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Fact Sheet: Hydration


Water is the most abundant compound found in the human body. Like the oil in an engine and fluid in a radiator, water lubricates the joints, aids in the movement of nutrients and regulates body temperature. Acting as a solvent in which the important chemical reactions of life occur and without it we would become dehydrated and eventually die. Children require 1 to 1.5 litres of fluid per day the equivalent of 4-6 glasses.

Warm weather and physical activity increase the amount of water we require.

There are many options available to children in terms of what fluids to drink. From fruit juice to milk, cordial and soft drink - water is by far the best option. Parents should decide when and what else to offer children to drink based on nutritional value and circumstances.

The easiest way to check how well hydrated a child is, is to check the colour of their urine. A small amount of dark yellow urine, with a strong odour indicates dehydration. A plentiful follow of pale urine, free of odour indicates a child is well hydrated.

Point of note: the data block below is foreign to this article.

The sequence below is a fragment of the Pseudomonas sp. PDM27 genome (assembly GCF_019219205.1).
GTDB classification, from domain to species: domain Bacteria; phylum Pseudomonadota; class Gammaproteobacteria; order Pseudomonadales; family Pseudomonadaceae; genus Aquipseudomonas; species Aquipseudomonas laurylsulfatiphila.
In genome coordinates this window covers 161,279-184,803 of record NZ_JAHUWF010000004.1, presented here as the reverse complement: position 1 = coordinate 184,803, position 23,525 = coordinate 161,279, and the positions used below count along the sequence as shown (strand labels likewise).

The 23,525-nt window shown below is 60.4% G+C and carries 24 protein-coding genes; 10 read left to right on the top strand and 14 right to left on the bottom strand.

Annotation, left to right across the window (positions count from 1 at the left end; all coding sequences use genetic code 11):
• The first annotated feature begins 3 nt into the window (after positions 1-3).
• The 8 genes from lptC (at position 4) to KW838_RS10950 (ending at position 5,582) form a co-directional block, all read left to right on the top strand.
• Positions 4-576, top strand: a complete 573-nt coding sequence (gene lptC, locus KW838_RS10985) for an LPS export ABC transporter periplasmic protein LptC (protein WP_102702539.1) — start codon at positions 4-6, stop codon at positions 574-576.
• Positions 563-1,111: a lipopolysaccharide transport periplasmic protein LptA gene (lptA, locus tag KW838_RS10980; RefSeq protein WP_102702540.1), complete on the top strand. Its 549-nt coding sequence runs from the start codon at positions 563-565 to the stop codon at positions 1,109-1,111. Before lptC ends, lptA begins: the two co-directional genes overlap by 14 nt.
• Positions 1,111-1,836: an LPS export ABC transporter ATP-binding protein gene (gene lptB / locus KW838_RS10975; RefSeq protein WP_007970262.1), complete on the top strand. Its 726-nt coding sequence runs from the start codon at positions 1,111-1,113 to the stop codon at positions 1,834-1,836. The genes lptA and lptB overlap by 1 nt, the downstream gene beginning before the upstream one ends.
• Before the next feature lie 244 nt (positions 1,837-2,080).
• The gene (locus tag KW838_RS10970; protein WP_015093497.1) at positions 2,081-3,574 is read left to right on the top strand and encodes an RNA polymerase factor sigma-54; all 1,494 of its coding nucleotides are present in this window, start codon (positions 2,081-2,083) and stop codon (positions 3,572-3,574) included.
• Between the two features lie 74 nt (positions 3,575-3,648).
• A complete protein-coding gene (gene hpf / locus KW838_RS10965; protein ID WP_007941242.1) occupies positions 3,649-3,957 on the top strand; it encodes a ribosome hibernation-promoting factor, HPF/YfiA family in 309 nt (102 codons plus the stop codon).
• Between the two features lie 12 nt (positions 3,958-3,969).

It is also important to understand that children, especially younger children can not differentiate between being hungry and thirsty. They may ask, or appear to be hungry, when in fact they are thirsty. Always offer a drink with food.

Dilute fruit juices and reserve cordials and soft drinks for special occasions.

Encourage children to drink water with the use of their every own special drink bottle.

Adding a little orange, lemon or lime juice to a tray of ice cubes is a good way to add a little flavour to a glass of water. Lightly flavoured blocks of ice in summer are also a good way to keep children hydrated.

Children, especially younger children have small stomachs and can often over consume fluids in the form of milk, cordial or soft drinks. If this happens immediately before a meal they can tend to pick at their food and loose not only interest in the meal but valuable nutritional intakes.